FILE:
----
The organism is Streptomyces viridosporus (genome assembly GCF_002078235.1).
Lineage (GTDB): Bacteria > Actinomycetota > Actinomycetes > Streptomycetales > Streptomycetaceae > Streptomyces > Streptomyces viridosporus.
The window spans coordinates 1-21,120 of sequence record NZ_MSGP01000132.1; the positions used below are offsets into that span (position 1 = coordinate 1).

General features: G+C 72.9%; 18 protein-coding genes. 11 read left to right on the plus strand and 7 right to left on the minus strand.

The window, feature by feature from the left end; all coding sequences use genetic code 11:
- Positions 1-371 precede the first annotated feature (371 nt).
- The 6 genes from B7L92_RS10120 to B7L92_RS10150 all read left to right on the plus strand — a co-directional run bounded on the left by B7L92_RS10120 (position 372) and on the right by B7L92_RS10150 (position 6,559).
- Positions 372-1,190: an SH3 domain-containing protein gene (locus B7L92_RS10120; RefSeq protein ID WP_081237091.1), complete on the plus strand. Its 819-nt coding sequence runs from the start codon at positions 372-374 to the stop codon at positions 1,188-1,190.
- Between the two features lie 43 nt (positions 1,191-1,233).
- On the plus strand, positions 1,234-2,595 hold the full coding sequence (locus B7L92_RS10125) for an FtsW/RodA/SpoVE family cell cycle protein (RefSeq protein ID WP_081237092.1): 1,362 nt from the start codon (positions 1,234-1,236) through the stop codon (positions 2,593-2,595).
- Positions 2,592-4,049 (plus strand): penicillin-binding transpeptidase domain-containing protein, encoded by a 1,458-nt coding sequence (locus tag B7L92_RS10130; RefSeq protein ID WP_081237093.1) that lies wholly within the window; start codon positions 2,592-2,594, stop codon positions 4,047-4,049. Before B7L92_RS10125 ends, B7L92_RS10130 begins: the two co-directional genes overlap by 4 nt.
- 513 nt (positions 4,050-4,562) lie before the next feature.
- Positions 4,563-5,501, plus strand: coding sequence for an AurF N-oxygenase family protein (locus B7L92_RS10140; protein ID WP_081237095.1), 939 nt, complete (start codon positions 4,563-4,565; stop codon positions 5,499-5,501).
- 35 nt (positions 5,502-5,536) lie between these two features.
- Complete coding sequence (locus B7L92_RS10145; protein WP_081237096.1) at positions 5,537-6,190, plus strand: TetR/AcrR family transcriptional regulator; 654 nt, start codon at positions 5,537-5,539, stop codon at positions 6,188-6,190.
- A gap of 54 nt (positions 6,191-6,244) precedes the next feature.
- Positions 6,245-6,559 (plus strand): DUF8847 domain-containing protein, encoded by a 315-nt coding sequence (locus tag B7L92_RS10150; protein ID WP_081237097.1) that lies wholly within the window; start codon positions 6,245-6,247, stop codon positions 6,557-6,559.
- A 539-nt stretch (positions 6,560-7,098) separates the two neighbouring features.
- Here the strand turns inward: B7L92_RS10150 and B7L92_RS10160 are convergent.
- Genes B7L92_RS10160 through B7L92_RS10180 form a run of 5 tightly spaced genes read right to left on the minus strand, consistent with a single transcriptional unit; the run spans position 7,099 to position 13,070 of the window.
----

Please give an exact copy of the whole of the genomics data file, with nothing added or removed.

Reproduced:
The organism is Streptomyces viridosporus (genome assembly GCF_002078235.1).
Lineage (GTDB): Bacteria > Actinomycetota > Actinomycetes > Streptomycetales > Streptomycetaceae > Streptomyces > Streptomyces viridosporus.
The window spans coordinates 1-21,120 of sequence record NZ_MSGP01000132.1; the positions used below are offsets into that span (position 1 = coordinate 1).

General features: G+C 72.9%; 18 protein-coding genes. 11 read left to right on the plus strand and 7 right to left on the minus strand.

The window, feature by feature from the left end; all coding sequences use genetic code 11:
- Positions 1-371 precede the first annotated feature (371 nt).
- The 6 genes from B7L92_RS10120 to B7L92_RS10150 all read left to right on the plus strand — a co-directional run bounded on the left by B7L92_RS10120 (position 372) and on the right by B7L92_RS10150 (position 6,559).
- Positions 372-1,190: an SH3 domain-containing protein gene (locus B7L92_RS10120; RefSeq protein ID WP_081237091.1), complete on the plus strand. Its 819-nt coding sequence runs from the start codon at positions 372-374 to the stop codon at positions 1,188-1,190.
- Between the two features lie 43 nt (positions 1,191-1,233).
- On the plus strand, positions 1,234-2,595 hold the full coding sequence (locus B7L92_RS10125) for an FtsW/RodA/SpoVE family cell cycle protein (RefSeq protein ID WP_081237092.1): 1,362 nt from the start codon (positions 1,234-1,236) through the stop codon (positions 2,593-2,595).
- Positions 2,592-4,049 (plus strand): penicillin-binding transpeptidase domain-containing protein, encoded by a 1,458-nt coding sequence (locus tag B7L92_RS10130; RefSeq protein ID WP_081237093.1) that lies wholly within the window; start codon positions 2,592-2,594, stop codon positions 4,047-4,049. Before B7L92_RS10125 ends, B7L92_RS10130 begins: the two co-directional genes overlap by 4 nt.
- 513 nt (positions 4,050-4,562) lie before the next feature.
- Positions 4,563-5,501, plus strand: coding sequence for an AurF N-oxygenase family protein (locus B7L92_RS10140; protein ID WP_081237095.1), 939 nt, complete (start codon positions 4,563-4,565; stop codon positions 5,499-5,501).
- 35 nt (positions 5,502-5,536) lie between these two features.
- Complete coding sequence (locus B7L92_RS10145; protein WP_081237096.1) at positions 5,537-6,190, plus strand: TetR/AcrR family transcriptional regulator; 654 nt, start codon at positions 5,537-5,539, stop codon at positions 6,188-6,190.
- A gap of 54 nt (positions 6,191-6,244) precedes the next feature.
- Positions 6,245-6,559 (plus strand): DUF8847 domain-containing protein, encoded by a 315-nt coding sequence (locus tag B7L92_RS10150; protein ID WP_081237097.1) that lies wholly within the window; start codon positions 6,245-6,247, stop codon positions 6,557-6,559.
- A 539-nt stretch (positions 6,560-7,098) separates the two neighbouring features.
- Here the strand turns inward: B7L92_RS10150 and B7L92_RS10160 are convergent.
- Genes B7L92_RS10160 through B7L92_RS10180 form a run of 5 tightly spaced genes read right to left on the minus strand, consistent with a single transcriptional unit; the run spans position 7,099 to position 13,070 of the window.